Sleeping gas

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Sleeping gas is an oneirogenic general anaesthetic that is used to put subjects into a state in which they are not conscious of what is happening around them. Incapacitating agent is a related general term for "knockout gases" or "KO gas" that ideally render a person unable to harm themselves or others, regardless of consciousness.[1] Most sleeping gases have undesirable side effects, or are effective at doses that approach toxicity.

Examples of modern volatile anaesthetics that may be considered sleeping gases are BZ,[2] halothane vapour (Fluothane),[3] methyl propyl ether (Neothyl), methoxyflurane (Penthrane),[4] and the undisclosed fentanyl derivative delivery system used by the FSB in the Moscow theater hostage crisis.[5]

Picture of a sleeping gas alarm on sale in Finland.

Side effects[edit]

Possible side effects might not prevent use of sleeping gas by criminals willing to murder, or carefully control the dose on a single already sleepy individual. There are reports of thieves spraying sleeping gases on campers,[6] or in train compartments in some parts of Europe.[7] Alarms are sold to detect and alert to such attacks,[6] so some people believe sleeping gas is dangerous to health.

Bolivian rapes[edit]

In a Mennonite community in Bolivia, eight men were convicted of raping 130 women in Manitoba Colony over a four-year period from 2005 to 2009, by spraying "a chemical used to anesthetize cows" through the victims' open bedroom windows. The perpetrators would then wait for the women to be incapacitated, whereupon they entered the residences to commit the crimes. Later, the women would awaken to a pounding headache, find blood, semen or dirt on their sheets, and would sometimes discover their extremities had also been bound. Most did not remember the attacks, although a few had vague, fleeting memories of men on top of them. Several men and boys were also suspected of having been raped. While additional actors were thought to have participated, they were never identified nor prosecuted; in fact, the rapes did not stop with the incarceration of the original eight men.[8]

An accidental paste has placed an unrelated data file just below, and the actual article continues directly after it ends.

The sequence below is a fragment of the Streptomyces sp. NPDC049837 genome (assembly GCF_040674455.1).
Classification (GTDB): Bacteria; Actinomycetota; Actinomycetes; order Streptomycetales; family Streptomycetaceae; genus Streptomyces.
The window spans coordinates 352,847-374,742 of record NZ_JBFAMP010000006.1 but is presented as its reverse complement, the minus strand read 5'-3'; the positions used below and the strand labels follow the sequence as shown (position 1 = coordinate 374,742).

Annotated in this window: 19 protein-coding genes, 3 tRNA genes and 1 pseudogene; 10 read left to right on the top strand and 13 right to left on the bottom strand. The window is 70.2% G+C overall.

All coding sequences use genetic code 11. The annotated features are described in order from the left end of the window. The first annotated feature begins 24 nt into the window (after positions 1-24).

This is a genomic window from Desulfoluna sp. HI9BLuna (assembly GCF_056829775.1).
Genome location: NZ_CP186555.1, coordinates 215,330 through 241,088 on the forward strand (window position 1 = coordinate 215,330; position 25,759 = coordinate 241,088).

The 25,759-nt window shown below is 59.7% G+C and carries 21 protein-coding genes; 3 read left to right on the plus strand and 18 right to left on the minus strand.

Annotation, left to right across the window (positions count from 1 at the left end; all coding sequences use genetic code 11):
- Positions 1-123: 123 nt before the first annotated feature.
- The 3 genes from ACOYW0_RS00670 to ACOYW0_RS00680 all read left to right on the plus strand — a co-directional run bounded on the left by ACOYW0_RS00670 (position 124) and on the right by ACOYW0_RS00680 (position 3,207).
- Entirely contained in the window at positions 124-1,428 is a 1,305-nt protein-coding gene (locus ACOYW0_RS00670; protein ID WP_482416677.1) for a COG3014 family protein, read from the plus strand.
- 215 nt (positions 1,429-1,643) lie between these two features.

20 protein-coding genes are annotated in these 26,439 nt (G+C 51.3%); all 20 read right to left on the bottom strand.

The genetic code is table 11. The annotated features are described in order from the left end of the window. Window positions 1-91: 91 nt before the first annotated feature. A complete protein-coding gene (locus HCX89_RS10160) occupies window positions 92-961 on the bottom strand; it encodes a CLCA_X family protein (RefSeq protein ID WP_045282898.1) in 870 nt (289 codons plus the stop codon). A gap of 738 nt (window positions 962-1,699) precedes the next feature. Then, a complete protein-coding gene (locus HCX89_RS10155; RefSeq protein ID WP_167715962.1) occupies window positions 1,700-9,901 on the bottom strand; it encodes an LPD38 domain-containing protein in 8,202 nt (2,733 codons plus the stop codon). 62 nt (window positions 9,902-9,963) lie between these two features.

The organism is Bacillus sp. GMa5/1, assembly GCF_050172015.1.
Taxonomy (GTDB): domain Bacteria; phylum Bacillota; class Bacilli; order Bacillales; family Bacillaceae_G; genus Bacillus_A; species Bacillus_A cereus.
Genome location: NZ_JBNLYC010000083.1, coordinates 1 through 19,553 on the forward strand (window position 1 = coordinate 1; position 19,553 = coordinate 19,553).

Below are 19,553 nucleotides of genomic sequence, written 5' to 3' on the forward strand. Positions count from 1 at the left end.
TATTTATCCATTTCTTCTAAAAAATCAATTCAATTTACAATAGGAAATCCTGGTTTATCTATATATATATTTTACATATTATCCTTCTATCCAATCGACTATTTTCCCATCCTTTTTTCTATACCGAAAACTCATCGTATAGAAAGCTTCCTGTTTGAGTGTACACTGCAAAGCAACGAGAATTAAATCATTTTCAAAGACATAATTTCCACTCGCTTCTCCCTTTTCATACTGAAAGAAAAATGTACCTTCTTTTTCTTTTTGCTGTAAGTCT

References[edit]

  1. ^ "CDC - The Emergency Response Safety and Health Database: Glossary - NIOSH". www.cdc.gov. Retrieved 2017-02-15. 
  2. ^ van Aken, Jan; Hammond, Edward (2017-02-15). "Genetic engineering and biological weapons". EMBO Reports. 4 (Suppl 1): S57–S60. doi:10.1038/sj.embor.embor860. ISSN 1469-221X. PMC 1326447Freely accessible. PMID 12789409. 
  3. ^ Madea, Burkhard; Mußhoff, Frank (2017-02-15). "Knock-Out Drugs: Their Prevalence, Modes of Action, and Means of Detection". Deutsches Ärzteblatt International. 106 (20): 341–347. doi:10.3238/arztebl.2009.0341. ISSN 1866-0452. PMC 2689633Freely accessible. PMID 19547737. 
  4. ^ Nguyen, Nam Q.; Toscano, Leanne; Lawrence, Matthew; Phan, Vinh-An; Singh, Rajvinder; Bampton, Peter; Fraser, Robert J.; Holloway, Richard H.; Schoeman, Mark N. (2017-02-15). "Portable inhaled methoxyflurane is feasible and safe for colonoscopy in subjects with morbid obesity and/or obstructive sleep apnea". Endoscopy International Open. 3 (5): E487–E493. doi:10.1055/s-0034-1392366. ISSN 2364-3722. PMC 4612230Freely accessible. PMID 26528506. 
  5. ^ Miller, Judith; Broad, William J. (2002-10-29). "HOSTAGE DRAMA IN MOSCOW: THE TOXIC AGENT; U.S. Suspects Opiate in Gas In Russia Raid". The New York Times. ISSN 0362-4331. Retrieved 2017-02-15. 
  6. ^ a b "New spate of attacks by sleeping gas gang, caravanners warned". Telegraph.co.uk. Retrieved 2017-02-15. 
  7. ^ Nwanna, Gladson I. (2004-01-01). Americans Traveling Abroad: What You Should Know Before You Go. Frontline Publishers, Inc. ISBN 9781890605100. 
  8. ^ Jean Friedman-Rudovsky. "The Ghost Rapes of Bolivia". VICE.com. Retrieved 23 August 2013.